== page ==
Galgani JE, Uauy RD, Aguirre CA, et al. Effect of the dietary fat quality on insulin sensitivity. Br J Nutr. 2008;100(3):471–9.PubMedCrossRefGoogle Scholar
  30. 30.
    Riserus U, Willett WC, Hu FB. Dietary fats and prevention of type 2 diabetes. Prog Lipid Res. 2009;48(1):44–51.PubMedCrossRefGoogle Scholar
  31. 31.
    de Oliveira Otto MC, Mozaffarian D, Kromhout D, et al. Dietary intake of saturated fat by food source and incident cardiovascular disease: the Multi-Ethnic Study of Atherosclerosis. Am J Clin Nutr. 2012;96(2):397–404.PubMedCrossRefGoogle Scholar
  32. 32.
    Djousse L, Gaziano JM. Dietary cholesterol and coronary artery disease: a systematic review. Curr Atheroscler Rep. 2009;11(6):418–22.PubMedCrossRefGoogle Scholar
  33. 33.
    Salmeron J, Hu FB, Manson JE, et al. Dietary fat intake and risk of type 2 diabetes in women. Am J Clin Nutr. 2001;73(6):1019–26.PubMedGoogle Scholar
  34. 34.
    Siri-Tarino PW, Sun Q, Hu FB, et al. Meta-analysis of prospective cohort studies evaluating the association of saturated fat with cardiovascular disease. Am J Clin Nutr. 2010;91(3):535–46.PubMedCrossRefGoogle Scholar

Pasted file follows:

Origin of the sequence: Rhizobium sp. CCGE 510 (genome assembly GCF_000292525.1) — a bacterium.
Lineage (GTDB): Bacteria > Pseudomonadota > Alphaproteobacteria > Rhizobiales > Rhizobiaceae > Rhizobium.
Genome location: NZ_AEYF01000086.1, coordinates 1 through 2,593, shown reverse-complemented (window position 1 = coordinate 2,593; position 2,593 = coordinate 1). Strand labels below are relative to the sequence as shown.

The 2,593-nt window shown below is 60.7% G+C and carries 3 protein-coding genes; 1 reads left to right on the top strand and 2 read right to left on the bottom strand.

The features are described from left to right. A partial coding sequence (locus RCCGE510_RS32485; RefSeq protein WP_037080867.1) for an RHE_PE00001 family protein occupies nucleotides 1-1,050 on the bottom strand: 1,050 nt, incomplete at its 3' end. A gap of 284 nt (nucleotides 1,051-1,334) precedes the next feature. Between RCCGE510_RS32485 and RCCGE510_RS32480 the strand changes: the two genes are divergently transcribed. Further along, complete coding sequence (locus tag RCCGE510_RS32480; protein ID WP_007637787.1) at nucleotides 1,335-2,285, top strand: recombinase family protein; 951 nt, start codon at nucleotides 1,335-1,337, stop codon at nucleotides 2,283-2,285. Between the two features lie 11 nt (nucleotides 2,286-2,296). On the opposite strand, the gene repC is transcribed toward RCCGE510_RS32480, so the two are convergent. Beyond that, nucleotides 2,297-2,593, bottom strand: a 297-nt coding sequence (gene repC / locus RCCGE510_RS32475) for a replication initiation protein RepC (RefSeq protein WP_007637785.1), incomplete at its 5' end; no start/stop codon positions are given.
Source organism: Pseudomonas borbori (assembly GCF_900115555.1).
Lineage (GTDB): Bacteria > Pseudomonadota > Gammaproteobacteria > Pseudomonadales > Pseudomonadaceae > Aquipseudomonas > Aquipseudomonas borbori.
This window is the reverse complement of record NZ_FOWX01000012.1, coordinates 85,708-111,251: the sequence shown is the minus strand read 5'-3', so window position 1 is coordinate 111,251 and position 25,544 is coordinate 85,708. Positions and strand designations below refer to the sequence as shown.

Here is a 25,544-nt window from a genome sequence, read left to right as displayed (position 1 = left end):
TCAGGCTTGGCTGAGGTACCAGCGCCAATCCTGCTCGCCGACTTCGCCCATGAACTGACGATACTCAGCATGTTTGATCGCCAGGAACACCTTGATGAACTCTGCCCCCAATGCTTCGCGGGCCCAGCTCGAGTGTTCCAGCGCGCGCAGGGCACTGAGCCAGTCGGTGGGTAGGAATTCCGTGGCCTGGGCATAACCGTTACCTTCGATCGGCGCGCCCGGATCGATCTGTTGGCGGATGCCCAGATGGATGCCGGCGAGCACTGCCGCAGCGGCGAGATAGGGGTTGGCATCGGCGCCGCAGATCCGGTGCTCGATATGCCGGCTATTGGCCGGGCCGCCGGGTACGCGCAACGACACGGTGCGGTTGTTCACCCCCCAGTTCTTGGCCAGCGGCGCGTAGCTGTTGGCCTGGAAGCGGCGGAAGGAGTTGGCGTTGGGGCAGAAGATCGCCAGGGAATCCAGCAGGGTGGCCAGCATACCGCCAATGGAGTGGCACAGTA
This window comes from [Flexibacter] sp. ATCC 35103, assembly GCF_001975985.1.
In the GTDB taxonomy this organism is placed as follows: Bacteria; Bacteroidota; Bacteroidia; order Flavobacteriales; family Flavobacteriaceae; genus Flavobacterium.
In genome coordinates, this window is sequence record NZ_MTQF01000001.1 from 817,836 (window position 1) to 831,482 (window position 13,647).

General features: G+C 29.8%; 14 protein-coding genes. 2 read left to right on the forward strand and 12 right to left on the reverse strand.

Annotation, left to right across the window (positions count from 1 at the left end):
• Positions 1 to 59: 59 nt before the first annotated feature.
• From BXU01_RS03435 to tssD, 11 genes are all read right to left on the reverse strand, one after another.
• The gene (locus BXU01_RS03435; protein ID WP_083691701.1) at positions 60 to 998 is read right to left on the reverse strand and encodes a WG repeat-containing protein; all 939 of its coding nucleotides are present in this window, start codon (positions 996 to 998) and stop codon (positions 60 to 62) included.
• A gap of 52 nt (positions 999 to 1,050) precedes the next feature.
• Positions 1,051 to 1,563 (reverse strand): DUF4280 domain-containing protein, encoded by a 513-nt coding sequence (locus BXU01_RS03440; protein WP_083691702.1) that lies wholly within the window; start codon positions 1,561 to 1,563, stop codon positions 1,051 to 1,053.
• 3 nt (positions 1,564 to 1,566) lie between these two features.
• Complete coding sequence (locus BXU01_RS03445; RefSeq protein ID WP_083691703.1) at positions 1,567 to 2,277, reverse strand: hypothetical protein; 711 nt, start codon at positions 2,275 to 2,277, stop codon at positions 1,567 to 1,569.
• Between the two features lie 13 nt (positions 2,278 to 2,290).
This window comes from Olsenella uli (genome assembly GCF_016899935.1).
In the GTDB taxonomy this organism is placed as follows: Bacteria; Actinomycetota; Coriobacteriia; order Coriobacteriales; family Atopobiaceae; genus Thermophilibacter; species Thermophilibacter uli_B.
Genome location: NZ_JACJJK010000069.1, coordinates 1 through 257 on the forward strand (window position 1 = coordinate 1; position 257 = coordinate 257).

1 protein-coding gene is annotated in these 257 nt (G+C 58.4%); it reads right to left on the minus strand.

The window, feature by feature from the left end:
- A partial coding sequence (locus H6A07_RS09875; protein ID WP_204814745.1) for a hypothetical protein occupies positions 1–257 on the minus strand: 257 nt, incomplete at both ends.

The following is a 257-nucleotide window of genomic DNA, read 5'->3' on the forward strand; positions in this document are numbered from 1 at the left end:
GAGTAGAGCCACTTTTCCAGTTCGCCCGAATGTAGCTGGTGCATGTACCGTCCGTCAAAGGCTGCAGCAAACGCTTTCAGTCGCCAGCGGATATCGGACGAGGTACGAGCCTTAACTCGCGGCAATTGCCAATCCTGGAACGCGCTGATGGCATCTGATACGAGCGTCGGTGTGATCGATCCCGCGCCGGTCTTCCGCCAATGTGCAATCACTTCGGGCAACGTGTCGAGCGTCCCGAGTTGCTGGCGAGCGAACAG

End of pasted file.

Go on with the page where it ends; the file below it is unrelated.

35. 35.
    Djousse L, Gaziano JM, Buring JE, et al. Egg consumption and risk of type 2 diabetes in men and women. Diabetes Care. 2009;32(2):295–300.PubMedCrossRefGoogle Scholar
  36. 36.
    Rajpathak S, Ma J, Manson J, et al. Iron intake and the risk of type 2 diabetes in women: a prospective cohort study. Diabetes Care. 2006;29(6):1370–6.PubMedCrossRefGoogle Scholar
  37. 37.
    Lee DH, Folsom AR, Jacobs Jr DR. Dietary iron intake and Type 2 diabetes incidence in postmenopausal women: the Iowa Women's Health Study. Diabetologia. 2004;47(2):185–94.PubMedCrossRefGoogle Scholar
  38. 38.
    Zhao Z, Li S, Liu G, et al. Body iron stores and heme-iron intake in relation to risk of type 2 diabetes: a systematic review and meta-analysis. PLoS One. 2012;7(7):e41641.PubMedCrossRefGoogle Scholar